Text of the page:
Depending on who you ask, “Santa Baby” is either a Christmas classic or one of the worst Christmas songs ever made. One thing’s for certain though, and it’s that this suggestive tune about one woman’s extravagant Christmas wishlist is definitely one of the creepiest.

John Malmin/Los Angeles Times via Getty Images
John Malmin/Los Angeles Times via Getty Images

The song was written by Joan Javits and Philip Singer, but it was made famous with the lovely sultry voice of Eartha Kitt in 1953. Some scrupulous people on the Internet once determined that the entire cost of the singer’s outrageous Christmas wishes would amount to nearly $1.2 billion! Platinum mines don’t come cheap.

"Do They Know It’s Christmas?" – Band Aid

"Do They Know It’s Christmas?" became the No. 1 single for Christmas of 1984 in the U.K. Bob Geldof and Midge Ure put together the British supergroup Band Aid, which included musical heavyweights such as Bono, George Michael, Phil Collins, Sting, and more.

PA Images via Getty Images
PA Images via Getty Images

Geldof originally hoped to raise just £70,000 for the famine in Ethiopia and within a year, the song raised £8 million! The song quickly became one of the fastest selling singles in U.K. history and spawned other charity singles such as "We Are the World" by USA for Africa.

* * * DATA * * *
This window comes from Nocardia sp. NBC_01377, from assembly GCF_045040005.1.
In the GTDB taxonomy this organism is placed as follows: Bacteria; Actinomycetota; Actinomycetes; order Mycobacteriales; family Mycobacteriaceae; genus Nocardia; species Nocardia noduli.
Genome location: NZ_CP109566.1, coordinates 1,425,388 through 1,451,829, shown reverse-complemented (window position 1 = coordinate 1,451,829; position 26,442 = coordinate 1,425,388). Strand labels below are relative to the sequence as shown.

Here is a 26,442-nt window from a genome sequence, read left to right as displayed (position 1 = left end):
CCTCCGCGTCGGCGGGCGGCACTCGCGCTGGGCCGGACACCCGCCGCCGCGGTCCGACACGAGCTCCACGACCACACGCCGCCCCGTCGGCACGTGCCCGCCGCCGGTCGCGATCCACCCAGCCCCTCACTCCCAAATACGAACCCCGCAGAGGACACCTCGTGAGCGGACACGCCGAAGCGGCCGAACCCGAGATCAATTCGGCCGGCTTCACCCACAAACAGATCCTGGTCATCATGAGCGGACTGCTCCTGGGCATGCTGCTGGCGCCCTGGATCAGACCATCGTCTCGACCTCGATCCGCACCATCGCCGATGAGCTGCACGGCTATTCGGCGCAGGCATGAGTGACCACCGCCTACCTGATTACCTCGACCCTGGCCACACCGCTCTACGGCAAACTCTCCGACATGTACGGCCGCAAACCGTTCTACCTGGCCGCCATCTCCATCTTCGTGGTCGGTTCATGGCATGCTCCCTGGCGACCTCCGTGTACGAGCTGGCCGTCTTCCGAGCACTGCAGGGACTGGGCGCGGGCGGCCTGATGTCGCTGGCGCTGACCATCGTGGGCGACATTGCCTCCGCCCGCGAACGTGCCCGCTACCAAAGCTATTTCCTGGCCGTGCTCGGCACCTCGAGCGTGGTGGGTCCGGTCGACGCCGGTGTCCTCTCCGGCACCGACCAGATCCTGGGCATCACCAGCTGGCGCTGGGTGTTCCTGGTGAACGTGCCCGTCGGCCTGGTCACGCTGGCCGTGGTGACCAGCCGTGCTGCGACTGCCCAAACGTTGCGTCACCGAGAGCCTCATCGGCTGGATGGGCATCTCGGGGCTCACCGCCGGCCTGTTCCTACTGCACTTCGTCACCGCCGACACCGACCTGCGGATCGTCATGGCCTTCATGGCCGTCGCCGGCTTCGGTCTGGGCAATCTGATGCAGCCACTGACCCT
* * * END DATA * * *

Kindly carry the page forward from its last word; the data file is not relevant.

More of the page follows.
“I Saw Mommy Kissing Santa Claus” – The Jackson 5

The Jackson 5 sang “I Saw Mommy Kissing Santa Claus” back in 1970 and their version remains as one of the most popular. Written by British songwriter Tommie Connor, the song was originally recorded by 13-year-old Jimmy Boyd in 1952.

People are usually put off by the suggestion that the singer’s mother is having an affair – with Santa Claus of all people! – but a closer listen implies that “Mommy” is actually kissing the boy’s father, who is dressed as Santa. Still, a Boston church banned the song after it came out cuz it was too suggestive!

“Last Christmas” – Wham!

Nothing evokes the holidays in the ’80s more than Wham!’s “Last Christmas.” The song was written and produced in 1984 by George Michael, who reportedly had a bout of inspiration to write the song while he and Andrew Ridgeley were visiting Michael’s parents.

The upbeat rhythm coupled with its heartbreaking lyrics makes “Last Christmas” another holiday classic for many. The song was a No. 1 hit all throughout Europe and as a result, Wham! reportedly donated all of their royalties for the song to the Ethiopian famine at the time.